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Misterogers' Neighborhood

PUBLICATION: Jack and Jill
AUTHOR: Margaret C. Moran
DATE: July 1969


The door opens and in comes smiling Misterogers singing, "It's a lovely day in this neighborhood." He exchanges his topcoat and jacket for a comfortable house sweater and asks, "Won't you be my neighbor?"

This is Misterogers' Neighborhood, produced for you five times a week by NET, the National Educational Television network.

Misterogers always has interesting ideas for his half-hour program, and today he has a special something planned for us. Instead of settling down on a cozy sofa in his living room, he takes us into the bright, sparkling kitchen.

There Misterogers does have something special for us -- oranges! And until we hear Misterogers talk about them, we don't know how interesting oranges really are. Cutting one open, he shows us how juicy and meaty and delicious they are. An orange, he explains, can be squeezed into a glass for its juice, or cut into sections and eaten right from the rind.

The golden orange reminds Misterogers of the sun, and gives him an idea. Soon a ballet company is coming to dance for him and for us. As a "thank-you," he will give each dancer an orange, the finest present he has.

On other days Misterogers talks about and shows us new experiences we may have, such as getting our hair cut, or using the telephone, or having a new baby brother or sister. Once, he even took us to the dentist with him when he had his teeth examined.

Misterogers also tells us others things we might wonder about -- how to weave cloth, and how to make candles. Did you know that Benjamin Franklin made candles? Misterogers knows. He winds rope wicks on a candle frame, just as young Ben did long ago, and then dips them into melted tallow until the candles grow long and round and fat. After that, Picture-Picture-on-the-Wall shows us a movie about modern candle-making.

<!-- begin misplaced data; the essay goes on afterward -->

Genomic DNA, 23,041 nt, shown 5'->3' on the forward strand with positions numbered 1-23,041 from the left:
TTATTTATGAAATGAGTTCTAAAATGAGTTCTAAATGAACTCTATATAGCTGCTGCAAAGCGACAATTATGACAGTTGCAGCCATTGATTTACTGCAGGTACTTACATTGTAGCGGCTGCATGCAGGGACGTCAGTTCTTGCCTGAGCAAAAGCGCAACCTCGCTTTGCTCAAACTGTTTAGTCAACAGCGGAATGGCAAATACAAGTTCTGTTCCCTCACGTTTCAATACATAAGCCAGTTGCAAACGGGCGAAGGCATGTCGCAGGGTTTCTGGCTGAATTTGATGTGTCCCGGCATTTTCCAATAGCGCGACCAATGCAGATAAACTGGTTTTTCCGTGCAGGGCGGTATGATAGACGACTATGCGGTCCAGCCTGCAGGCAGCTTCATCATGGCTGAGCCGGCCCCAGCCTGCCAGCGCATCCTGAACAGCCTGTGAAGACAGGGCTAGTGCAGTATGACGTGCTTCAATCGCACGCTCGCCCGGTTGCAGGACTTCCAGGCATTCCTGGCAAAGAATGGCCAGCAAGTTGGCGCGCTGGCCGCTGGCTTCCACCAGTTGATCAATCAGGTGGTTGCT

Sometimes Misterogers' neighbors drop by. Once in a while one of the ladies in the Neighborhood, Mrs. Rubin, brings handicrafts that her friends have made; the latest were wigs made from wool and newspapers. World-renowned pianist Van Cliburn has visited Misterogers, and so has opera singer John Reardon. Shakespearean actors and actresses, and dancers from India, come by too.

Sometime during every program we visit the Neighborhood of Make-Believe. Misterogers brings out his telescope, makes himself comfortable on his sofa, and off we go following the Trolley. When we see the Museum-Go-Round and Daniel's Clock, we know that Trolley has arrived in the Neighborhood. King Friday XIII rules here, so of course every Friday the Thirteenth is a holiday.

Lady Elaine Fairchild, Corney, Grandpere (who speaks French), Farmer Bob, X the Owl, Lady Betty Aberlin (the King's niece), Henrietta Pussycat, and Chef Brockett (the King's personal cook) hustle and bustle about, but they always have time to stop and chat with one another and with us. Once they were all talking about King Friday's anti-litter campaign. It lasted for several visits, and the King got an award for the tidiest neighborhood. Another time of big excitement was over the play "Benjamin Franklin and the Three Bears." Henrietta wanted it to be "Goldilocks, Benjamin Franklin, and the Three Bears." She wanted to play Goldilocks.

Occasionally, Mr. Anybody drops into the Neighborhood. He sings, "I Like You As You Are," or maybe one of his neighbors' other favorite songs: "Every Body's Fancy" or "Sometimes People Are Good."

In all too short a while it is time to leave the Neighborhood of Make-Believe, and Misterogers' Neighborhood, too. As Misterogers changes his house sweater for the jacket and topcoat, he asks us with a son and a smile to come back tomorrow. "Till then I hope your day is snappy...happy."


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